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Monday, August 11, 2008

Snapper red carded

From your fishmonger, Greenpeace has red carded a number of our most popular fish.
Popular eating fish such as snapper, hoki and tuna are in a Greenpeace guide aimed at persuading shoppers to avoid the most at-risk seafood species.

While NZ probably has one of the largest and most tightly controlled fishery areas in the world, I am surprised these latest additions made it onto their list.
New Zealanders have the power to help end the peril our oceans and fisheries are in. We are asking people to demand truly sustainable seafood from their retailer and use the guide.

Shoppers should ask retailers where and how a fish was caught and whether the shop has a policy for sourcing only truly sustainable seafood.

What next? Every fish caught to be identified from the reef to the plate?

I can see a growth bureaucracy here. NFIT. Just like the expensive, superfluous NAIT scheme for animals which will keep tag makers and RFID reader manufacturers in business for many a year to come, but is worse than useless once the animal's head has been lopped off.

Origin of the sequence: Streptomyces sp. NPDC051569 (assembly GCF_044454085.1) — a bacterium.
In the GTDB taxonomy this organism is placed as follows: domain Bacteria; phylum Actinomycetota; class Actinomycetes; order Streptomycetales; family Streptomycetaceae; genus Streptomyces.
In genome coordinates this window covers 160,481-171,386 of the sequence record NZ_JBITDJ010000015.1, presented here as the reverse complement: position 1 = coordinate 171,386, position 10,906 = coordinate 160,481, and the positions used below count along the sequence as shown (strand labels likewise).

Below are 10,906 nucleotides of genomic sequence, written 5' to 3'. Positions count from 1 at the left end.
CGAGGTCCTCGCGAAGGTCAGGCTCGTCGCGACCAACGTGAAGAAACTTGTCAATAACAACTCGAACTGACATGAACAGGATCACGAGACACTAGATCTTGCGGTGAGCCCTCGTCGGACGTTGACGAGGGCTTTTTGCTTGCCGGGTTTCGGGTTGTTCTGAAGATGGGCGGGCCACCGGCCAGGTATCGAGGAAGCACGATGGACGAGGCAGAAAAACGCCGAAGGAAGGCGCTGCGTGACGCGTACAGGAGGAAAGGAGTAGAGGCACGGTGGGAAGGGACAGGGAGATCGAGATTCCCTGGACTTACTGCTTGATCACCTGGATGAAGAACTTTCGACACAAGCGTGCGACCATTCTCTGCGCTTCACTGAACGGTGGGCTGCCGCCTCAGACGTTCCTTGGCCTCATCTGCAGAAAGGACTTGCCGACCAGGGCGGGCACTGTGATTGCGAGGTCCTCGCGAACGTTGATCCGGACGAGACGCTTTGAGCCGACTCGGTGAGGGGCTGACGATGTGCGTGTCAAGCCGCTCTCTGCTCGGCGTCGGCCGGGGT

And as for the commercial vs recreational argument. Reduce the commercial take.

At least one shows some sense.
You can confidently walk into any fish shop in New Zealand and know that any fish caught in New Zealand that's in the shop is absolutely fine to eat, because the fishery is sustainably managed.

Greenpeace, like I told the god-botherer with his Watch Tower magazine earlier today, stop wasting my time and go fishing somewhere else.

1 comment:

Greenpeace said...

All the species listed in the Greenpeace guide are at high risk of having been sourced from overfished stocks, having been caught using destructive fishing methods, or both.

You can see the actual Red List guide online at:

http://www.greenpeace.org/new-zealand/sos/red-list

If we want to continue eating fish, we need to safeguard our fisheries by putting an end to destructive fishing.

The fish listed in the Greenpeace Red List are listed because they meet the following criteria:

* the species has a life history that makes it vulnerable to overexploitation
* the species is sourced from overfished and depleted stocks, or is being fished at such high levels the stock will soon be overfished
* the fishing methods used to catch the species are highly destructive to other marine life and/or marine habitats .